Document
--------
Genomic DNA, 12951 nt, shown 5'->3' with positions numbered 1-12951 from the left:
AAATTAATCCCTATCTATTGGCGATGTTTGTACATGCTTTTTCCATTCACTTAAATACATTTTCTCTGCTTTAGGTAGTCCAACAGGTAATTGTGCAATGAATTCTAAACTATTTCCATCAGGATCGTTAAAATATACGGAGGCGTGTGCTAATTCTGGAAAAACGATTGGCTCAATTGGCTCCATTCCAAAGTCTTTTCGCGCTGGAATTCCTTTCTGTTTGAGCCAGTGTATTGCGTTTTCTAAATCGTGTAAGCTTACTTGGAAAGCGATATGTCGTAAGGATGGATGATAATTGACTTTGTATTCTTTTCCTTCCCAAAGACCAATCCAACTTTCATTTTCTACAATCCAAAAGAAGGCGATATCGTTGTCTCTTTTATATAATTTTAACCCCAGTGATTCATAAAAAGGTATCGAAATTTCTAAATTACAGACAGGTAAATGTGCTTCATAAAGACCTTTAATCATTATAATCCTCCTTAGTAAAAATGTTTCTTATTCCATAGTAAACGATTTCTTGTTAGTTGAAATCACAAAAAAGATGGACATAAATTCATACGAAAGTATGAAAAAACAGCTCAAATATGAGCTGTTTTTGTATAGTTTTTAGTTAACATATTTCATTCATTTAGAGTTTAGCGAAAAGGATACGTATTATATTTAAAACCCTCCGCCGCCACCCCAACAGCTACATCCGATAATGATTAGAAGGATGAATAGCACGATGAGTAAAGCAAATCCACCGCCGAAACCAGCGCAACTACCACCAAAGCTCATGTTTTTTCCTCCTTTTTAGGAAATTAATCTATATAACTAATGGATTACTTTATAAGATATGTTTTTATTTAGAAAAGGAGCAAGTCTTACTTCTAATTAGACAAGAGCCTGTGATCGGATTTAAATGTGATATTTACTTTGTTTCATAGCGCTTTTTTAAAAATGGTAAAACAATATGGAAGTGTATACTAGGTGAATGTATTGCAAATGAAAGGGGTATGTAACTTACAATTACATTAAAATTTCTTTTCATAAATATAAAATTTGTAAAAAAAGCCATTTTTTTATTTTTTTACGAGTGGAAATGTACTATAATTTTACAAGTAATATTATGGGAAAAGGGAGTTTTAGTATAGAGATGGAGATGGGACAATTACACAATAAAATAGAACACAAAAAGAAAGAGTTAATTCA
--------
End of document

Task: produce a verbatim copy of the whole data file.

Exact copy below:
Genomic DNA, 12951 nt, shown 5'->3' with positions numbered 1-12951 from the left:
AAATTAATCCCTATCTATTGGCGATGTTTGTACATGCTTTTTCCATTCACTTAAATACATTTTCTCTGCTTTAGGTAGTCCAACAGGTAATTGTGCAATGAATTCTAAACTATTTCCATCAGGATCGTTAAAATATACGGAGGCGTGTGCTAATTCTGGAAAAACGATTGGCTCAATTGGCTCCATTCCAAAGTCTTTTCGCGCTGGAATTCCTTTCTGTTTGAGCCAGTGTATTGCGTTTTCTAAATCGTGTAAGCTTACTTGGAAAGCGATATGTCGTAAGGATGGATGATAATTGACTTTGTATTCTTTTCCTTCCCAAAGACCAATCCAACTTTCATTTTCTACAATCCAAAAGAAGGCGATATCGTTGTCTCTTTTATATAATTTTAACCCCAGTGATTCATAAAAAGGTATCGAAATTTCTAAATTACAGACAGGTAAATGTGCTTCATAAAGACCTTTAATCATTATAATCCTCCTTAGTAAAAATGTTTCTTATTCCATAGTAAACGATTTCTTGTTAGTTGAAATCACAAAAAAGATGGACATAAATTCATACGAAAGTATGAAAAAACAGCTCAAATATGAGCTGTTTTTGTATAGTTTTTAGTTAACATATTTCATTCATTTAGAGTTTAGCGAAAAGGATACGTATTATATTTAAAACCCTCCGCCGCCACCCCAACAGCTACATCCGATAATGATTAGAAGGATGAATAGCACGATGAGTAAAGCAAATCCACCGCCGAAACCAGCGCAACTACCACCAAAGCTCATGTTTTTTCCTCCTTTTTAGGAAATTAATCTATATAACTAATGGATTACTTTATAAGATATGTTTTTATTTAGAAAAGGAGCAAGTCTTACTTCTAATTAGACAAGAGCCTGTGATCGGATTTAAATGTGATATTTACTTTGTTTCATAGCGCTTTTTTAAAAATGGTAAAACAATATGGAAGTGTATACTAGGTGAATGTATTGCAAATGAAAGGGGTATGTAACTTACAATTACATTAAAATTTCTTTTCATAAATATAAAATTTGTAAAAAAAGCCATTTTTTTATTTTTTTACGAGTGGAAATGTACTATAATTTTACAAGTAATATTATGGGAAAAGGGAGTTTTAGTATAGAGATGGAGATGGGACAATTACACAATAAAATAGAACACAAAAAGAAAGAGTTAATTCA